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The tallest and longest-legged bird in its family, the American avocet is 17-18½ inches long. It is also the only avocet with distinct breeding and non-breeding plumages. Breeding plumage is obtained in the first year and is a rusty cinnamon along the head and neck, while basic plumage is a gray head. Adult breeding plumage appears from January to March and is lost in July to September. Both plumages feature very prominent black-and-white patterns. Other prominent features are an obviously upturned black bill and light blue legs. Females are similar to males except for a shorter and more upwardly-curved bill; the male's bill is almost straight.
Distribution and Habitat
American avocets are found throughout the western United States, south through Mexico into Central America. A migratory species, the majority of individual avocets travel relatively short distances to their winter habitats compared to other shorebirds, but small flocks have been known to winter along the east coast of the United States as far north as North Carolina, as well as on Cuba and other Caribbean islands.
The preferred habitat includes ponds, freshwater marshes, mud flats, and flooded fields, but American avocets are also found on lakeshores, rocky and sandy seashores, bay and coastal islands, and tidal flats.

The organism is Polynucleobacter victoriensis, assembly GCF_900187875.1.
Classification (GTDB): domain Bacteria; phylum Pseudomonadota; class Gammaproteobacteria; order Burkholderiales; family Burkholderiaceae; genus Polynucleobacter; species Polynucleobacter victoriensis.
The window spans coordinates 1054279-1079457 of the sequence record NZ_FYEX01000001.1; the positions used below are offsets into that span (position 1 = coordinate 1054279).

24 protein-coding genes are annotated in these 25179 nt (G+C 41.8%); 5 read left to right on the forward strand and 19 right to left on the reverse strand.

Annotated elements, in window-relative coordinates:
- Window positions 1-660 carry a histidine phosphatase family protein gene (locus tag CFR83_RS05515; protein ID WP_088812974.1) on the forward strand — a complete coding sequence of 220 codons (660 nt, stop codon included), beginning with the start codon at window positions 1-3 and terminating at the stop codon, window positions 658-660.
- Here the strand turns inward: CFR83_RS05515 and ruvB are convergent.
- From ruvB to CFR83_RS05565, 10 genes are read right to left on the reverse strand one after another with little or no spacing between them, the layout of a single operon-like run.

Breeding season runs from April through June, during which several dozen pairs will share a common nesting ground. American avocets are monogamous during the breeding season, but mating pairs do not appear to reform from year to year. Mating is acompanied by an elaborate ceremony that involves various crouching and bowing postures in and out of water, dancing with outspread wings, and swaying from side to side. The mating itself usually occurs in the water.
The nest is a shallow depression on a beach or mudflat, usually lined with bits of dry grass. Up to 8 eggs are laid at intervals of 1-2 days, with 4 being the average-sized clutch. The eggs are pale ashy-yellow or olive-brown in color, covered evenly with dark brown spots and blotches. Both parents share incubation duties, which last 22-24 days.
Chicks can leave the nest almost immediately after hatching. They are protected by both parents, but must find their own food. Fledging takes 28-35 days, and total independence is reached at about 10 weeks of age.
American avocets swoop their open bills back and forth in shallow water to take in food. In deep water they will "tip up" like dabbling ducks. While aquatic insects form the largest part of their diet, a variety of other small aquatic inertebrates are taken, and they will also feed on aquatic vegetation and seeds.
Other Habits and Behaviors
Outside of the breeding season American avocets may gather in flocks of several hundred and feed in dense groups.
Usually fairly quiet, they become extremely aggressive on breeding and nesting grounds and will protest loudly and dive bomb when intruders approach.
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This page was last updated on July 25, 2017.